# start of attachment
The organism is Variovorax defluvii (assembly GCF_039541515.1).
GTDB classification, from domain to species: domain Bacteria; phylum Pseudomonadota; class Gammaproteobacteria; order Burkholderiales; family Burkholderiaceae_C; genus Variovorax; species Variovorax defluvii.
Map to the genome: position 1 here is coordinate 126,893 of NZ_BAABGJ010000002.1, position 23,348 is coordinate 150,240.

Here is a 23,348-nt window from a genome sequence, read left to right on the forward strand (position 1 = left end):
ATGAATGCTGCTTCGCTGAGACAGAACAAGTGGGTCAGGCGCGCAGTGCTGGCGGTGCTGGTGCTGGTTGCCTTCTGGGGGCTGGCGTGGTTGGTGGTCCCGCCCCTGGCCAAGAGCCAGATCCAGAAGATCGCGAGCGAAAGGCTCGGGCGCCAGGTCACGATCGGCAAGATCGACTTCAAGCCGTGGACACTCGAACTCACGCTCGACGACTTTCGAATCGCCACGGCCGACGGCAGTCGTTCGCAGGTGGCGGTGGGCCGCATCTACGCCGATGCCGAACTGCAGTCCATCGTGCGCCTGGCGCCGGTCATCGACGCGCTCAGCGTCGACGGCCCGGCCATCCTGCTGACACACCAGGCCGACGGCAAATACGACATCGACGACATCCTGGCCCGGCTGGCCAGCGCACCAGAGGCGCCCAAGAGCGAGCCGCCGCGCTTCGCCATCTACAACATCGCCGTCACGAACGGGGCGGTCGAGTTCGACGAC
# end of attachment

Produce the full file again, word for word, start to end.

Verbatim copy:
The organism is Variovorax defluvii (assembly GCF_039541515.1).
GTDB classification, from domain to species: domain Bacteria; phylum Pseudomonadota; class Gammaproteobacteria; order Burkholderiales; family Burkholderiaceae_C; genus Variovorax; species Variovorax defluvii.
Map to the genome: position 1 here is coordinate 126,893 of NZ_BAABGJ010000002.1, position 23,348 is coordinate 150,240.

Here is a 23,348-nt window from a genome sequence, read left to right on the forward strand (position 1 = left end):
ATGAATGCTGCTTCGCTGAGACAGAACAAGTGGGTCAGGCGCGCAGTGCTGGCGGTGCTGGTGCTGGTTGCCTTCTGGGGGCTGGCGTGGTTGGTGGTCCCGCCCCTGGCCAAGAGCCAGATCCAGAAGATCGCGAGCGAAAGGCTCGGGCGCCAGGTCACGATCGGCAAGATCGACTTCAAGCCGTGGACACTCGAACTCACGCTCGACGACTTTCGAATCGCCACGGCCGACGGCAGTCGTTCGCAGGTGGCGGTGGGCCGCATCTACGCCGATGCCGAACTGCAGTCCATCGTGCGCCTGGCGCCGGTCATCGACGCGCTCAGCGTCGACGGCCCGGCCATCCTGCTGACACACCAGGCCGACGGCAAATACGACATCGACGACATCCTGGCCCGGCTGGCCAGCGCACCAGAGGCGCCCAAGAGCGAGCCGCCGCGCTTCGCCATCTACAACATCGCCGTCACGAACGGGGCGGTCGAGTTCGACGAC